Soon there were 10 points on the scoreboard, Leicester scoring again off a minor Connacht mistake, their front row guilty this time of going too early into the scrum, Leicester getting the subsequent put-in, Burns taking advantage of the space provided to kick wide to wing, Kini Murimurivalu, who collected before crossing. Ten minutes played, ten points scored by Leicester.

kini-murimurivalu-scores-a-try-despite-tiernan-ohalloran James Crombie / INPHO Leicester’s Kini Murimurivalu scores a try. James Crombie / INPHO / INPHO

Mistakes kept on coming. John Porch knocked on, a few minutes later Conor Oliver’s pass to Porch was marginally off direction. Had it stayed on course, a try would have come. Nonetheless, one soon did arrive, after Freddie Steward misinterpreted the laws to accidentally get caught offside.

Having already missed a kick at goal from an easier angle, Carty wisely decided this time to kick to the corner and all of a sudden it was the Connacht maul that was ripping into the Tigers. From the ensuing phase, Healy set Tiernan O’Halloran clear and the gap was down to three.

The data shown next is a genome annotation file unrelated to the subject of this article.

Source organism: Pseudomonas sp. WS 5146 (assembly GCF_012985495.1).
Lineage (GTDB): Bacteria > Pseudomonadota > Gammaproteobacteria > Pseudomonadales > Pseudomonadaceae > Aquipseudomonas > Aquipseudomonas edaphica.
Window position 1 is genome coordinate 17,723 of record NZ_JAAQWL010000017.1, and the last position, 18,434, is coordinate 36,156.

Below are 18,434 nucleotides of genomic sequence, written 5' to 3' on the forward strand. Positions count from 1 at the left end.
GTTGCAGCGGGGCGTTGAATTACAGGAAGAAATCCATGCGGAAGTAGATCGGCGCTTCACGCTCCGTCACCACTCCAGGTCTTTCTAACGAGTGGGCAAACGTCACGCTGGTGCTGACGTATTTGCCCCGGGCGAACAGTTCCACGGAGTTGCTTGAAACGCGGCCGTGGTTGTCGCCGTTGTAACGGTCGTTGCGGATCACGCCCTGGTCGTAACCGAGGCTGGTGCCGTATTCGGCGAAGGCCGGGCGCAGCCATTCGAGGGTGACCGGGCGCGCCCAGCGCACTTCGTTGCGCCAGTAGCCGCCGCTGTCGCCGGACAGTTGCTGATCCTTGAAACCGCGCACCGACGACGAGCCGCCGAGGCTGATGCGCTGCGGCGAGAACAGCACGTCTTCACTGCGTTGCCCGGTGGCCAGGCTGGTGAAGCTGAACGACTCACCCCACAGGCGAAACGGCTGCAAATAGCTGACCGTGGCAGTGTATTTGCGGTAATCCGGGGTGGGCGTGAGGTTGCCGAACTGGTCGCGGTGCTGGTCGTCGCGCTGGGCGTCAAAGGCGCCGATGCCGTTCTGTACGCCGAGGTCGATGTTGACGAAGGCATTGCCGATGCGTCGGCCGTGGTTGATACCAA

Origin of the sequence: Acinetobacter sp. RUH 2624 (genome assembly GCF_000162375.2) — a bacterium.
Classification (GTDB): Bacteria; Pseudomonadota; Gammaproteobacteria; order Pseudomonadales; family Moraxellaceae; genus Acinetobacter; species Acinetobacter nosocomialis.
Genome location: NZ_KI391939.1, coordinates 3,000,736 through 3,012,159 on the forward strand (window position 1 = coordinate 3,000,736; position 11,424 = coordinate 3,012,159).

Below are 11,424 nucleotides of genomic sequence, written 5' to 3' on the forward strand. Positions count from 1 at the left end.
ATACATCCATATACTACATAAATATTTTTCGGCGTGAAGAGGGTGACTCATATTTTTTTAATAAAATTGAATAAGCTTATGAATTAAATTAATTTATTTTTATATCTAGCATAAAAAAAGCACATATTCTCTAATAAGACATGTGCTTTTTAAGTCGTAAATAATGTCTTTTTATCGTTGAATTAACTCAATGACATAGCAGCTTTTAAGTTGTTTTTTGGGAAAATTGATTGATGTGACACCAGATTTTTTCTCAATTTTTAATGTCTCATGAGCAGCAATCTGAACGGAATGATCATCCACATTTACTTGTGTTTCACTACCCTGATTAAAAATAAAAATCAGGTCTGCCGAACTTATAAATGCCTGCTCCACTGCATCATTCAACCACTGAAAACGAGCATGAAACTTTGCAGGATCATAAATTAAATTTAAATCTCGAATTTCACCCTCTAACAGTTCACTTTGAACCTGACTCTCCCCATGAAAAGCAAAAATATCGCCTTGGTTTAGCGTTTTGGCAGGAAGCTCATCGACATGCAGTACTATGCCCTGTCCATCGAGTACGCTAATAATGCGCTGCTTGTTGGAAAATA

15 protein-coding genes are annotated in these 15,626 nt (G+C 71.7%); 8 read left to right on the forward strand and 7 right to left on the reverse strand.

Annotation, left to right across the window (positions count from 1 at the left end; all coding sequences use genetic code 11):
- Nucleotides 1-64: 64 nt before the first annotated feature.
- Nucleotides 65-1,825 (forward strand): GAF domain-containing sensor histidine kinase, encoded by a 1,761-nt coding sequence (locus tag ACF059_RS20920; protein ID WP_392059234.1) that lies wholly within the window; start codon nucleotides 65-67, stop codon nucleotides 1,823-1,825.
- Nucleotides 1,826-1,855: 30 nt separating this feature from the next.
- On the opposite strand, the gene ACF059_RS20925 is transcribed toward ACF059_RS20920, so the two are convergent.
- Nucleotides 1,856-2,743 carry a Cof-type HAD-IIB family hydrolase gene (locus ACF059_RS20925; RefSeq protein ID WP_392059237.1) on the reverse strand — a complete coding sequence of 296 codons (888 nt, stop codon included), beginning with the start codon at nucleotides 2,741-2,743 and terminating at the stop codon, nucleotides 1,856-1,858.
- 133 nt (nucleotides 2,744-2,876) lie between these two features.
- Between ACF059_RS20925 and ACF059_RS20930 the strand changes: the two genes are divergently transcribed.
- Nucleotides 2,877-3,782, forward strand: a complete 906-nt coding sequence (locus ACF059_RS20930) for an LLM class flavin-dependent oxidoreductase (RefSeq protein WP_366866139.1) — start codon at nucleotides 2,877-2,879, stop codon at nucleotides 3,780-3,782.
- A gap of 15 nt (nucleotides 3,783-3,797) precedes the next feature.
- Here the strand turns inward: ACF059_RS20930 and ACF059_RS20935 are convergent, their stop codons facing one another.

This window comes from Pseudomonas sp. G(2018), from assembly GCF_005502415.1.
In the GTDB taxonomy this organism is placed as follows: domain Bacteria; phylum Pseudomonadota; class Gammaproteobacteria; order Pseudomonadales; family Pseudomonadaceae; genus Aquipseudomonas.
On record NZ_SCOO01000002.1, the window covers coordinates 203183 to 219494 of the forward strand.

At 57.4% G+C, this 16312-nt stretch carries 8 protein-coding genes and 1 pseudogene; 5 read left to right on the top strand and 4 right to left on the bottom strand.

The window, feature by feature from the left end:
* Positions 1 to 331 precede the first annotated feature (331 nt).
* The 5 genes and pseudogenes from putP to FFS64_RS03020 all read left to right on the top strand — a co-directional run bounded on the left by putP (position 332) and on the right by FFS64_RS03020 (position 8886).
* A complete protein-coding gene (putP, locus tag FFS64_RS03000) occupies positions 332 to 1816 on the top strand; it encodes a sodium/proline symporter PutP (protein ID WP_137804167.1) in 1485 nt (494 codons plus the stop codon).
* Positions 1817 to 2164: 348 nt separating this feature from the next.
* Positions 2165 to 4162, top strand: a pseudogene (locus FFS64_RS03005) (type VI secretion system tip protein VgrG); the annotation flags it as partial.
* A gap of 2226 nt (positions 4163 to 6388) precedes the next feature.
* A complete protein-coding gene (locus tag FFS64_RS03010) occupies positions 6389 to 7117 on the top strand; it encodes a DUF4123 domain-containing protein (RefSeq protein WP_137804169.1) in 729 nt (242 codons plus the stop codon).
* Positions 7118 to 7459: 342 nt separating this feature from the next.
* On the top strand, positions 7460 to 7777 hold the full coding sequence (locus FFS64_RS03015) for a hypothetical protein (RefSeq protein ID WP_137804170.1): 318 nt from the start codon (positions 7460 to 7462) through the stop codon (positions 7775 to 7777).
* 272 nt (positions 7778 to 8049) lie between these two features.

More to the point, a psychological button had been pressed. Until that moment, 16 minutes in, you couldn’t help feel that Connacht were showing a little too much space and respect to their vaunted opponents. Yes, they top the Premiership; yes, they are past winners of this competition; yes, they are English rugby royalty.

Yet as soon as that O’Halloran try was executed, you felt you were watching a different game. Certainly you were watching a different Connacht. All of a sudden their passes were sticking. They were winning collisions, irking the Tigers at the breakdown and on 25 minutes, they did something no one envisaged in the pre-match predictions, winning a scrum penalty.

That was a big moment, all the more so after Cian Prendergast followed up from that platform to get across the line – the try eventually awarded after a bit of confusion engulfed referee, Raynal, who questioned whether Bundee Aki was guilty of an illegal block in the build-up. Turns out he wasn’t. Turns out, Carty’s conversion made it 14-10.

cian-prendergast-scores-his-sides-second-try Billy Stickland / INPHO Cian Prendergast gets across for a try. Billy Stickland / INPHO / INPHO